This is the most intense version of self-reflection and it can take some time to work up to this. However, those who take part in such retreats have profound and life-changing experiences. What is important is that you are sincere and committed to the experience.
Why self-reflection is important
Self-reflection is deeply entrenched in many of the world’s spiritual cultures. There are many different methods of self-reflection which can help open your mind to all that life is.
Naikan Reflection is simply one of many of these methods, but it helps us to form closer bonds through the understanding of our relationships.
Most importantly, practicing this reflection helps us to recognize the importance of others and the positive impact we can have in the lives of others.
- 15 Intimidating Personality Traits & 10 Signs You Intimidate People - September 14, 2021
- I’m Sorry You Feel That Way: 8 Things That Hide Behind It - August 20, 2021
- 20 Signs of a Condescending Person & How to Deal with Them - July 16, 2021
Copyright © 2012-2023 Learning Mind. All rights reserved. For permission to reprint, contact us.
This Post Has 3 Comments
I think it his article brings up a much needed point. All too often a relationship sours and deteriorates because one or both refuse to stop their bickering long enough to truly understand why the relationship is deteriorating.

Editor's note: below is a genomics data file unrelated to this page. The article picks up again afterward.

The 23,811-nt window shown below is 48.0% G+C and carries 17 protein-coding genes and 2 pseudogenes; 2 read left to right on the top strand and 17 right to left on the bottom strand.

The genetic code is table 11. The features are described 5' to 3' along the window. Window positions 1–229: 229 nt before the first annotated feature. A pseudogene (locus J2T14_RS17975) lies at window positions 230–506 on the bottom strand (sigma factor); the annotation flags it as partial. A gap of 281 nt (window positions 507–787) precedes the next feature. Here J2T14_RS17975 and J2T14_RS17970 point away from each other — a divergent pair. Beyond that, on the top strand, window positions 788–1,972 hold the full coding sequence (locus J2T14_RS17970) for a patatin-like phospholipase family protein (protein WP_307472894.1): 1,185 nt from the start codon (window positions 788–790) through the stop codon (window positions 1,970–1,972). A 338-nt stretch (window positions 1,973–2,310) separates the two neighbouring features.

I seen this happen with my parents, they were so wrapped up in verbally sniping one another that they refused to think about how they were contributing to the problem and chose to blame the other for being the sole cause of the breakup. In short there was a absence of introspection.
I see so many people who are more concerned with trying to find “faults” in others while at the same time not appreciating the decency and patience of the other.
A relationship takes time and work and, introspection on ones own attitudes and this is something that needs to be taught in school; teach people to look at themselves and how they conduct their behavior rather than always blaming someone else.
People need to hear things like this.
Hear Ye!! Hear Ye!! Love this….thank you for a lesson learned once again
One thing I remember hearing about Naikan is the belief that you can never do enough for your parents. They gave so much. Even the not so good ones.